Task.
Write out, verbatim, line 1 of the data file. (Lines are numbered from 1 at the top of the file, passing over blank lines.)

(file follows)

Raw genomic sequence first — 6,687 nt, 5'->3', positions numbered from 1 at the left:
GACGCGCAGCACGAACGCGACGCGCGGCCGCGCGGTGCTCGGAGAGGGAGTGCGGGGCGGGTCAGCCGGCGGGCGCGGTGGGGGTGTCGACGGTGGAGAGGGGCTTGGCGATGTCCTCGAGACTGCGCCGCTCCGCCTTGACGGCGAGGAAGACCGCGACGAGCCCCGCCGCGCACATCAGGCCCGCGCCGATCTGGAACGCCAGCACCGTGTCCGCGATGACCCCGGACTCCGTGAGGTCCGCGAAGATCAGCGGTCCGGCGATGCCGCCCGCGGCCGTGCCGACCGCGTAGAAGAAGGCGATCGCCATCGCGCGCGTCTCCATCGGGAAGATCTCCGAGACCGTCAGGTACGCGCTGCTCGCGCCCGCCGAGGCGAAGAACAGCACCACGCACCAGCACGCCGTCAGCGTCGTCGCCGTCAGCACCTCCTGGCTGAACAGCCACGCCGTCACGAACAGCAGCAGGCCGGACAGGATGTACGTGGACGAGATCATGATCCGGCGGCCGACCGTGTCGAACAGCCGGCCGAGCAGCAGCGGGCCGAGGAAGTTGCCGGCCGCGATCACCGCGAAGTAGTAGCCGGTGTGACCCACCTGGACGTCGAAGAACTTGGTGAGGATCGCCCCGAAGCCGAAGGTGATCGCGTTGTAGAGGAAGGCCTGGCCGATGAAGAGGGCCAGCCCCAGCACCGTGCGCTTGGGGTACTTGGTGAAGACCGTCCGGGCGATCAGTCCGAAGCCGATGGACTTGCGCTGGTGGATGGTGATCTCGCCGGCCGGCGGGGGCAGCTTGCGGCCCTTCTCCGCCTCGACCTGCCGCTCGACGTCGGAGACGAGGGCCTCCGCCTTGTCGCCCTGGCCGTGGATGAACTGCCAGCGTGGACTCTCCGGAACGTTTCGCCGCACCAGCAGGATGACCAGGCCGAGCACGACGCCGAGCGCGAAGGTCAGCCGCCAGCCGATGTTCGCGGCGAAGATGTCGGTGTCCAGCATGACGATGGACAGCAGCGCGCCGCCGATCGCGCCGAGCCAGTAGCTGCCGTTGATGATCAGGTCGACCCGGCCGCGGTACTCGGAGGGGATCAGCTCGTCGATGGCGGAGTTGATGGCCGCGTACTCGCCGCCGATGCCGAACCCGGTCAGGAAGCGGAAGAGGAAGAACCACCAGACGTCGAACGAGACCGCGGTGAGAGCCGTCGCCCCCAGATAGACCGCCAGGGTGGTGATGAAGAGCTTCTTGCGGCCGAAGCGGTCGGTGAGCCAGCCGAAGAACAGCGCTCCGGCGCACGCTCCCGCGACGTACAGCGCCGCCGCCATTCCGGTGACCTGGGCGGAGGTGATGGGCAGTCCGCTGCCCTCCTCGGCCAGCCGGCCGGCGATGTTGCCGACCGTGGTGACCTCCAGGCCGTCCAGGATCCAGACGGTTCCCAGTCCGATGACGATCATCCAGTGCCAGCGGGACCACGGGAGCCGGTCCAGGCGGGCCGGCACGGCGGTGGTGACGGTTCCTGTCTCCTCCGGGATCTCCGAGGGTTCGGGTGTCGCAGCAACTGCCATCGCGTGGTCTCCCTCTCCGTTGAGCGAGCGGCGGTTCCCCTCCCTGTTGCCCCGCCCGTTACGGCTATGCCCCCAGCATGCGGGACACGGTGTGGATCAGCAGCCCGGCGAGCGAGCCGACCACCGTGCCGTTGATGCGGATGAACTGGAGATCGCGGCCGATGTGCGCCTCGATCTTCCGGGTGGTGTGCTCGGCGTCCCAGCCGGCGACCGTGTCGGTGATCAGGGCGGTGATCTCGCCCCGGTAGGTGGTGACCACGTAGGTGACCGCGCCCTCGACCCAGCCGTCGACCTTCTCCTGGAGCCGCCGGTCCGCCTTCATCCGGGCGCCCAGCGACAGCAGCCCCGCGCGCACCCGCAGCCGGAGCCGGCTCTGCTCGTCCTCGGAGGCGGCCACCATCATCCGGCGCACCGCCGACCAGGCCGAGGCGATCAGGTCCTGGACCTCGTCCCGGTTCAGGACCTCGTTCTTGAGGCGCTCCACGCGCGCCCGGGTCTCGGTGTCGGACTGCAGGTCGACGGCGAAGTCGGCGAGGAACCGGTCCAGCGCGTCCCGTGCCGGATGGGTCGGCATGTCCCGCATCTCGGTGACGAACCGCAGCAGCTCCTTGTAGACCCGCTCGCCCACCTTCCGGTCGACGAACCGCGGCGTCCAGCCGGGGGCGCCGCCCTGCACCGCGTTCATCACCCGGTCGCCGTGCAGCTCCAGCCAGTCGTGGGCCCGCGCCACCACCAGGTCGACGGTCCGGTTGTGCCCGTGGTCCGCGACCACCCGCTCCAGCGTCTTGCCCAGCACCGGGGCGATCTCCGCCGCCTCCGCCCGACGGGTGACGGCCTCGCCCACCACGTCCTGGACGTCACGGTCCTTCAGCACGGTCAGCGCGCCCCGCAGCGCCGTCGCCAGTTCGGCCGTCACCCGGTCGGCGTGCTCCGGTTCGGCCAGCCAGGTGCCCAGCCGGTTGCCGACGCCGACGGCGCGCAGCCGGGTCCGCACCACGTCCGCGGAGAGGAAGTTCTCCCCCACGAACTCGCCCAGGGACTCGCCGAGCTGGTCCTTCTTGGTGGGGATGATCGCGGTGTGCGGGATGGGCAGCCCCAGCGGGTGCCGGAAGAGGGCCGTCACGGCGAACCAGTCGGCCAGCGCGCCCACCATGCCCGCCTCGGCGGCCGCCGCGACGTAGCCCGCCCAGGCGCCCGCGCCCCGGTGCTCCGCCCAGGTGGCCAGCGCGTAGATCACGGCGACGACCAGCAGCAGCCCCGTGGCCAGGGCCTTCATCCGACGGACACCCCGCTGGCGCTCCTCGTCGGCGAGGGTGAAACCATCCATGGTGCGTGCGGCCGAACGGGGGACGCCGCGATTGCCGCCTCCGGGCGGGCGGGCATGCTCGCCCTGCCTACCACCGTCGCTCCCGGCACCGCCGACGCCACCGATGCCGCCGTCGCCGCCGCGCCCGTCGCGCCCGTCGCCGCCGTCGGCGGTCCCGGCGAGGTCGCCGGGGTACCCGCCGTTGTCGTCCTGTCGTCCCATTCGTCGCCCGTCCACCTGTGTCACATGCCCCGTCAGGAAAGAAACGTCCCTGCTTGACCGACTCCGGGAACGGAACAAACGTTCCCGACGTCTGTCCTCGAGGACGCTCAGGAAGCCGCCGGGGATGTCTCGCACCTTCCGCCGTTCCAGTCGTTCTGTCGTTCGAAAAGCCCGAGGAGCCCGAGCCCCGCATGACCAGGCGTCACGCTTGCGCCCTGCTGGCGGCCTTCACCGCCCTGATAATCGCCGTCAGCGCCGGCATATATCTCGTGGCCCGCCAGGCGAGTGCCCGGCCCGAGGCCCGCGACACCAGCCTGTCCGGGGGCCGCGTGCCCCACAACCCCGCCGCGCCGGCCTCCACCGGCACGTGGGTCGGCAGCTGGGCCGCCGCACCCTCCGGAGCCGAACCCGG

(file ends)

Raw genomic sequence first — 6,687 nt, 5'->3', positions numbered from 1 at the left: